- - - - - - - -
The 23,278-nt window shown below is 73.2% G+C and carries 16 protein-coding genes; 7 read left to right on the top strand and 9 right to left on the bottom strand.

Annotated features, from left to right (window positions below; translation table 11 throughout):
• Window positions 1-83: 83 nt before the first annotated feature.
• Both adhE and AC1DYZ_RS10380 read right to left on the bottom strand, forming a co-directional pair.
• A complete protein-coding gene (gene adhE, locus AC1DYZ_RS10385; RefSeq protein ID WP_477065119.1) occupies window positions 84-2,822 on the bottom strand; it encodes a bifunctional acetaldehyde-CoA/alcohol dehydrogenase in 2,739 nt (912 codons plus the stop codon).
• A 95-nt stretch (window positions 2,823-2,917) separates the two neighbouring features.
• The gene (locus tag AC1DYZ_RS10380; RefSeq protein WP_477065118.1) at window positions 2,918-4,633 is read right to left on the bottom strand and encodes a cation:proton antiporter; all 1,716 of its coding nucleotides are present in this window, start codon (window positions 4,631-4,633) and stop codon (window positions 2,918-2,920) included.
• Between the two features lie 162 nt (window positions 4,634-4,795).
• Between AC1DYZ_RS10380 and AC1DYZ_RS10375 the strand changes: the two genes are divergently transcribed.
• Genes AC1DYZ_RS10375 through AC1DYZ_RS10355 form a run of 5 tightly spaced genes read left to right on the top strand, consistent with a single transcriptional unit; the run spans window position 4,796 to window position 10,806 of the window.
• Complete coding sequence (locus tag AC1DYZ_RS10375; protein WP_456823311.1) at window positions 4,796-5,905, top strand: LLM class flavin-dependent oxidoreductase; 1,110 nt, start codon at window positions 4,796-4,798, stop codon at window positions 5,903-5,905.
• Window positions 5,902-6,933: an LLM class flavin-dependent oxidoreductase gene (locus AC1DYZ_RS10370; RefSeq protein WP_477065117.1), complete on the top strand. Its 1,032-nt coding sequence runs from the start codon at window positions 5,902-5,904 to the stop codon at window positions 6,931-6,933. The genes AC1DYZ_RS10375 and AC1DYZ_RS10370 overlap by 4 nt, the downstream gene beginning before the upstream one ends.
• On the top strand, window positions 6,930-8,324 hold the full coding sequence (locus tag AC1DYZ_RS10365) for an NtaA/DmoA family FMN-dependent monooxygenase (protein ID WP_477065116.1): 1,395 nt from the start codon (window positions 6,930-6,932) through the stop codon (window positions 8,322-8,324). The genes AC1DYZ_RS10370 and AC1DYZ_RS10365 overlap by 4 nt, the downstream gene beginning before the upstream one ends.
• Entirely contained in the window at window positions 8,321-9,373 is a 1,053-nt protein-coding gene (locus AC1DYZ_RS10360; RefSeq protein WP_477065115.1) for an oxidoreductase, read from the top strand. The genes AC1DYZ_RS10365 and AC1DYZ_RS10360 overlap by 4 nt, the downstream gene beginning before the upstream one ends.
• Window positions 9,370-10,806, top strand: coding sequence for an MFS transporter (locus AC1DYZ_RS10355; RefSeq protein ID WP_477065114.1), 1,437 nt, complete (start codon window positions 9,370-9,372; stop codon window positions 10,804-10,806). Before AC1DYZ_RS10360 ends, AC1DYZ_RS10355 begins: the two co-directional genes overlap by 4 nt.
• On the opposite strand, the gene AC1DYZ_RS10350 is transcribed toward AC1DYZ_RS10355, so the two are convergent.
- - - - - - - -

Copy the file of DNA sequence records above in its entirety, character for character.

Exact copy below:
The 23,278-nt window shown below is 73.2% G+C and carries 16 protein-coding genes; 7 read left to right on the top strand and 9 right to left on the bottom strand.

Annotated features, from left to right (window positions below; translation table 11 throughout):
• Window positions 1-83: 83 nt before the first annotated feature.
• Both adhE and AC1DYZ_RS10380 read right to left on the bottom strand, forming a co-directional pair.
• A complete protein-coding gene (gene adhE, locus AC1DYZ_RS10385; RefSeq protein ID WP_477065119.1) occupies window positions 84-2,822 on the bottom strand; it encodes a bifunctional acetaldehyde-CoA/alcohol dehydrogenase in 2,739 nt (912 codons plus the stop codon).
• A 95-nt stretch (window positions 2,823-2,917) separates the two neighbouring features.
• The gene (locus tag AC1DYZ_RS10380; RefSeq protein WP_477065118.1) at window positions 2,918-4,633 is read right to left on the bottom strand and encodes a cation:proton antiporter; all 1,716 of its coding nucleotides are present in this window, start codon (window positions 4,631-4,633) and stop codon (window positions 2,918-2,920) included.
• Between the two features lie 162 nt (window positions 4,634-4,795).
• Between AC1DYZ_RS10380 and AC1DYZ_RS10375 the strand changes: the two genes are divergently transcribed.
• Genes AC1DYZ_RS10375 through AC1DYZ_RS10355 form a run of 5 tightly spaced genes read left to right on the top strand, consistent with a single transcriptional unit; the run spans window position 4,796 to window position 10,806 of the window.
• Complete coding sequence (locus tag AC1DYZ_RS10375; protein WP_456823311.1) at window positions 4,796-5,905, top strand: LLM class flavin-dependent oxidoreductase; 1,110 nt, start codon at window positions 4,796-4,798, stop codon at window positions 5,903-5,905.
• Window positions 5,902-6,933: an LLM class flavin-dependent oxidoreductase gene (locus AC1DYZ_RS10370; RefSeq protein WP_477065117.1), complete on the top strand. Its 1,032-nt coding sequence runs from the start codon at window positions 5,902-5,904 to the stop codon at window positions 6,931-6,933. The genes AC1DYZ_RS10375 and AC1DYZ_RS10370 overlap by 4 nt, the downstream gene beginning before the upstream one ends.
• On the top strand, window positions 6,930-8,324 hold the full coding sequence (locus tag AC1DYZ_RS10365) for an NtaA/DmoA family FMN-dependent monooxygenase (protein ID WP_477065116.1): 1,395 nt from the start codon (window positions 6,930-6,932) through the stop codon (window positions 8,322-8,324). The genes AC1DYZ_RS10370 and AC1DYZ_RS10365 overlap by 4 nt, the downstream gene beginning before the upstream one ends.
• Entirely contained in the window at window positions 8,321-9,373 is a 1,053-nt protein-coding gene (locus AC1DYZ_RS10360; RefSeq protein WP_477065115.1) for an oxidoreductase, read from the top strand. The genes AC1DYZ_RS10365 and AC1DYZ_RS10360 overlap by 4 nt, the downstream gene beginning before the upstream one ends.
• Window positions 9,370-10,806, top strand: coding sequence for an MFS transporter (locus AC1DYZ_RS10355; RefSeq protein ID WP_477065114.1), 1,437 nt, complete (start codon window positions 9,370-9,372; stop codon window positions 10,804-10,806). Before AC1DYZ_RS10360 ends, AC1DYZ_RS10355 begins: the two co-directional genes overlap by 4 nt.
• On the opposite strand, the gene AC1DYZ_RS10350 is transcribed toward AC1DYZ_RS10355, so the two are convergent.